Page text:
People tend to have a visceral reaction to the siding on the Memorial house. They see it, they love it, they ask what it is, then they recoil in horror. Because it’s wood and will require maintenance? I don’t know because I look at this and the whole world is rose colored with little hearts floating around it:
So, 1. Clearly there has been a lot of progress on the siding since the last time I posted about the exterior of the house, and 2. People, houses require maintenance. Even houses with aluminum siding. The question for everyone is whether or not the work is worth it, and for me the answer is a resounding, hell yeah!
It’s likely that I’ll be using this type of siding on any house I build in the future that I intend to personally live in for any length of time. For any house I build for someone else to live in… I’d probably go with fiber cement board.
There’s just a little yet to go on this side before everything gets stained, which brings me to a few things anyone who is thinking about using wood siding on their house.
Plain, Paint, or Stain
These days we’ve got a lot of options for treating and coloring lumber.
- If you paint or use a solid stain, the boards can (and should) be primed which will seriously impede weathering
- Solid stain (which is what we used) doesn’t provide as much protection to the wood, but it also doesn’t chip. With any color you’ll get fading over time, but with a solid stain you don’t have to scrape the old off before reapplying.
- With any covering you’ll need at least two coats, and if I were you, I’d wait a year between the first two.
Here’s what I noticed on the area of the house that was stained with one coat last Fall:
See how some previously covered areas of the boards are now exposed? That’s actually really good news because it means the boards are expanding and contracting independently. If they were all nailed together, this is what starts to cause splits in the wood.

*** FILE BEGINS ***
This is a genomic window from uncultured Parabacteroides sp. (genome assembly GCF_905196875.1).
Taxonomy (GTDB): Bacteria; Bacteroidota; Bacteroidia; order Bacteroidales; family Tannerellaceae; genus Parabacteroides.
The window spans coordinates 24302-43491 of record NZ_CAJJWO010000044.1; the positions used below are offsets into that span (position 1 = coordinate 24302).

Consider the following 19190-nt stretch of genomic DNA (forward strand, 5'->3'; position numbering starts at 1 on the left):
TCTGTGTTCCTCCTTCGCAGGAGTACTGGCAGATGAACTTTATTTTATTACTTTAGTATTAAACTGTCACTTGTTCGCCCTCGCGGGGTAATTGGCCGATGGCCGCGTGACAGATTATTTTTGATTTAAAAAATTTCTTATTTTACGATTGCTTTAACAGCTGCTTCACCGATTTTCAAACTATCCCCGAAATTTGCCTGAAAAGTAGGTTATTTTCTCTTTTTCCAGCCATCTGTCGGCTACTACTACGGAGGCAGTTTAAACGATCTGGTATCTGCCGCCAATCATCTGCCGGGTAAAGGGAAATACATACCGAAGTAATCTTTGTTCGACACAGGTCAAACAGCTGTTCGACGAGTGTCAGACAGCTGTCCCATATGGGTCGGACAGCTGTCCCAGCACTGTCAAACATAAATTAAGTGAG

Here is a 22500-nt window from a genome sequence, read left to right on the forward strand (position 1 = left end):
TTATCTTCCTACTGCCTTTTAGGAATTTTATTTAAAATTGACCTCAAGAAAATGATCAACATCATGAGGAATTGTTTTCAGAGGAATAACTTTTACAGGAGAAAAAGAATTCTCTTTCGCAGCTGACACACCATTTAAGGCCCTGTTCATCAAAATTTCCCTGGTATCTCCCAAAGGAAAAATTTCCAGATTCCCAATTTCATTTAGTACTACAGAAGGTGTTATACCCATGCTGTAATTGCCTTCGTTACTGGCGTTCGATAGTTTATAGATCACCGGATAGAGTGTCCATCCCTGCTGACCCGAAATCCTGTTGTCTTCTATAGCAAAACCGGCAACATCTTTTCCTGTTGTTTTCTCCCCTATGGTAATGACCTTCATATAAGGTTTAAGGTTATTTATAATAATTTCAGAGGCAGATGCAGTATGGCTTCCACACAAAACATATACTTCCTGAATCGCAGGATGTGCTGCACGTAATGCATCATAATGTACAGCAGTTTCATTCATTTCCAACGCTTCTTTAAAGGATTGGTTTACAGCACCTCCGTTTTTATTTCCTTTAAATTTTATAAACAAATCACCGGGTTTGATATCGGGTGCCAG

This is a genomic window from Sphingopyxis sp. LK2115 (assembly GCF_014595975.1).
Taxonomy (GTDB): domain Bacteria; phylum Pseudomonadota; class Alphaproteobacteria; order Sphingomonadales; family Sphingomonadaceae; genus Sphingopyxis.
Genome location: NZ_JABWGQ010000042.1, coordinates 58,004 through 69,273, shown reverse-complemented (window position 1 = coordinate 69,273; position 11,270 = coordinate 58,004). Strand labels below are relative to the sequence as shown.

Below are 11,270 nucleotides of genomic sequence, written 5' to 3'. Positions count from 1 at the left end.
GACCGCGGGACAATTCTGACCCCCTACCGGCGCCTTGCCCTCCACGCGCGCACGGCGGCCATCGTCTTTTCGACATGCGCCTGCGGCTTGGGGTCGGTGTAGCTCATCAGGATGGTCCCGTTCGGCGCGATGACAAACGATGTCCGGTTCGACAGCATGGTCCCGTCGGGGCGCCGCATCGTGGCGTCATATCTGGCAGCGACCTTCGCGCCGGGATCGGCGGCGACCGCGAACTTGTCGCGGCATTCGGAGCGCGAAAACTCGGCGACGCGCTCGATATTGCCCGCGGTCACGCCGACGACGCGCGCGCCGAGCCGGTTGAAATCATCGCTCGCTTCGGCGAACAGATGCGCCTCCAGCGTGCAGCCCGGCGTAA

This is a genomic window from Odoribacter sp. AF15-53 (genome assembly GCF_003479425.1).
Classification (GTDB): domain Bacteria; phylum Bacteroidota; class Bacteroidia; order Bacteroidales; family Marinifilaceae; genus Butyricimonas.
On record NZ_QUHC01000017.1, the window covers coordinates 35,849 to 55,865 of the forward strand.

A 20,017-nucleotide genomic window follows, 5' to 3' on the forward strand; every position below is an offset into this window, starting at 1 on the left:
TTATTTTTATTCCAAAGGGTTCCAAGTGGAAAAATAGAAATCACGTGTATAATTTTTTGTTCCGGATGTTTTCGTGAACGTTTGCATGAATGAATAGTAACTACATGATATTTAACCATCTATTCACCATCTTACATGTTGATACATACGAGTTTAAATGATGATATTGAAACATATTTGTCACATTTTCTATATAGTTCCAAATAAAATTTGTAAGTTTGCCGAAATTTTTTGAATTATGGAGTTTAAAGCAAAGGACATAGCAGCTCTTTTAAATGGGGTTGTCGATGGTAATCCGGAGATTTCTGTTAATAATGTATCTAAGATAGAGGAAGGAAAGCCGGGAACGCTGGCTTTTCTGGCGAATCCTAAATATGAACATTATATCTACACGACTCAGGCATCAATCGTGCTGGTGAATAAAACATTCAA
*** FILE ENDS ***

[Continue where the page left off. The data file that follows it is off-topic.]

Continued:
Now when we put our second coat of stain on, everything should be covered.
Not Being An Idiot About Fastening
I can say that, because I was almost an idiot about fastening the boards to the wall. But thank god for Google, because when I pictured hanging siding in my head I though you nailed the board at the top, overlapped the next piece to cover the nail holes, and continued on your merry way.
If you just said, “Yeah, that seems about right.” put the hammer down for a second and listen to me. No good. It took me a while to ferret this information out of the Internet, but this is how it should be done:
Each board should be nailed at the bottom (the thickest part of the board) and should also be nailed independently. See how the nails do not go through the bottom board? That’s key so that the boards can expand and contract on their own.
You’ll also notice that there is a gap between the back of the board and the sheathing, which is why I was adamant about hand nailing each board. You can do it with a gun, but if the pressure is up too high it’s easy to start splitting the board there. Each board on the Memorial house was also pre-drilled before nailing on the end of every piece.
Also, if you’re wondering Swan Stainless Steel Split-free Ring-shank Nails are the way to go… they’re a bitch to find (although Menards was carrying them for a while, but no other Big Box or lumber yard in town was) but anything else will stain, split your wood, or eventually pull out with the expansion and contraction.
Here’s my theory on wood siding, it doesn’t have to be a ridiculous amount of maintenance if you do your research and put more time and effort into installing it. I absolutely would not hear of hiring help for this part of the job because I knew some hotshot would come in with his galvanized fasteners in his nail gun and shoot my wood to shit. And none of you would ever see him again because he’d be buried in the back yard somewhere.
The way I see it, all of that hammering saved me 20-life in the state pen. And also got me this…
So worth it.